"Why does softball mean so much to you?" I ask.
"Softball is relaxing and it keeps me balanced," Marshall replies. "I wasn't good at drugs and drinking. I married a nurse because I'm a hypochondriac. Doing drugs is not good for a hypochondriac, so softball became my drug of choice. People say that if you work with me, you have to play softball, but that's not true. I'm looking for talent first, but if you play softball, it wouldn't hurt."
Finally, I ask Garry Marshall what's currently important to him.
"The most important thing to me, by far, is health," Marshall says. "I still get a kick out of discovering people and finding people, whether it be writers, actors or directors. I still have fun when the play or movie I direct has a magical moment. Health, magic, and finding people. My TV shows won 16 Emmys. I never won Oscars. I go to people's houses and see Oscars under the bed, in the garage, on the floor. It's very good for a moment, but I don't feel the need to win something. TV is becoming better business than movies, so I'm getting into TV again. I just like to know that I'm going to get up in the morning and not sneeze too much, and that I'll be healthy. I don't have the angst I used to have. And, tomorrow, I have a softball game!"
I return home to my laptop, and begin exchanging emails with Pauley Perrette, the actor who plays forensic lab rat Abby Sciuto on CBS's worldwide megahit NCIS. ( I interviewed Pauley for an entertainment magazine in 2010, and she remains one of the more fascinating personalities I've encountered.) I tell her I'm writing an article about Garry Marshall, and the gothic princess of NCIS shoots back:
"I have a Garry Marshall story. When I was in New York City and was a bartender on roller skates with a mohawk, I knew very little about celebrities. One time I was passing some big, celebrity event that was letting out. These days I am all too familiar with the gift bags that come along with these events, but at the time, had never heard of such a thing. Just then a man came walking out of the big event and just said, 'here, have this.' It was Garry Marshall. He just gave this kid his giant gift bag, and at the time my mind was blown! All this cool stuff, and he just handed it to some strange kid on the sidewalk. I've always wanted to thank him for that. I'm sure there's no way he even remembers that random act of kindness, but I do! It was quite a kick for a new kid straight out of the south. Love that guy!"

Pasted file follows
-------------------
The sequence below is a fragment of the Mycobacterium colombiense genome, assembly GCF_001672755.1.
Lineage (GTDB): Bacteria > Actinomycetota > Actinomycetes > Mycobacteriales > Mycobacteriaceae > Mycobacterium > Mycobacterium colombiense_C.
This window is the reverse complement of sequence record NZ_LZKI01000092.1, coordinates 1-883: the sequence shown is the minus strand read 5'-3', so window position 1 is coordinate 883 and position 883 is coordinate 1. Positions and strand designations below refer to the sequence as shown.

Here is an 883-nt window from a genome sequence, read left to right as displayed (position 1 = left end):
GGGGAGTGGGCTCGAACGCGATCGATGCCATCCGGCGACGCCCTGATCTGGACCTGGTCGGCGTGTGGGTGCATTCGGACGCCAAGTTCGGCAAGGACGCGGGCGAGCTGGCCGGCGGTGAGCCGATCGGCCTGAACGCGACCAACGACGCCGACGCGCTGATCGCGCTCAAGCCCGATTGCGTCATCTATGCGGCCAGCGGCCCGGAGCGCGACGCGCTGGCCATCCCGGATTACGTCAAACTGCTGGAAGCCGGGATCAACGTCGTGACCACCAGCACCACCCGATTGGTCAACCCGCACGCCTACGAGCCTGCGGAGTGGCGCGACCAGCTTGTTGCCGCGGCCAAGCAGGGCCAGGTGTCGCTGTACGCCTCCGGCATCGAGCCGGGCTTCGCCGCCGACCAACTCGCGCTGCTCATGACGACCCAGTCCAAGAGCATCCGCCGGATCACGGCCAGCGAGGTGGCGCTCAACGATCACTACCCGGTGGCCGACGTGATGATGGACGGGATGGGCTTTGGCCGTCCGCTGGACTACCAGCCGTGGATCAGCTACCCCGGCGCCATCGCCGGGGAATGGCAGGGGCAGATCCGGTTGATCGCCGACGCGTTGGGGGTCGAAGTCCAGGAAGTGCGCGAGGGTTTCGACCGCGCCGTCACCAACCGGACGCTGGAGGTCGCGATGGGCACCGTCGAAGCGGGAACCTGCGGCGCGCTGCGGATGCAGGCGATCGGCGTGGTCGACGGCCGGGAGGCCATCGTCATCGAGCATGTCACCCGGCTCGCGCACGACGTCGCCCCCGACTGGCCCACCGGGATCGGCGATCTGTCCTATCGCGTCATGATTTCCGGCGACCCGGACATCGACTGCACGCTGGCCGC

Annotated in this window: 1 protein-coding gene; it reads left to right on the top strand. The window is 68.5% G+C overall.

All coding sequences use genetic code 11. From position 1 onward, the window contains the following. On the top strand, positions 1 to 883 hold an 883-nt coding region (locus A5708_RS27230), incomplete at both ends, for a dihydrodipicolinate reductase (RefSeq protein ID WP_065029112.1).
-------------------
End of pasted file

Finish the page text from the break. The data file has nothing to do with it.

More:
I complete a rough draft of my Garry Marshall article. Having read it multiple times, I need distance from it. I show it to a magazine editor friend. He tells me not to include the Pauley Perrette story. He thinks it's not congruent with the rest of the piece, and makes solid arguments. "It should be a straight-forward piece on Marshall, his theater, and his upcoming projects," he insists. "You're trying to do too much with it. It's not working. Drop Perrette, and drop the personal shit."
"It's a blog," I reply. "It's my own little spot in the world to do whatever I want. That's the point of a blog. It's not The New Yorker."
My friend throws his hands up in the air, and walks away. He realizes he won't change my mind, even with his keen journalistic sensibilities. My friend is smart as a whip and probably right, but he's crazy if he thinks I'm going to delete a story where a hugely popular star from the world's most watched television drama shares a complimentary tale about one of Hollywood's premiere directors. I don't really care if it works in the literary world or not, and the reason is a simple one. I was raised on filmed entertainment.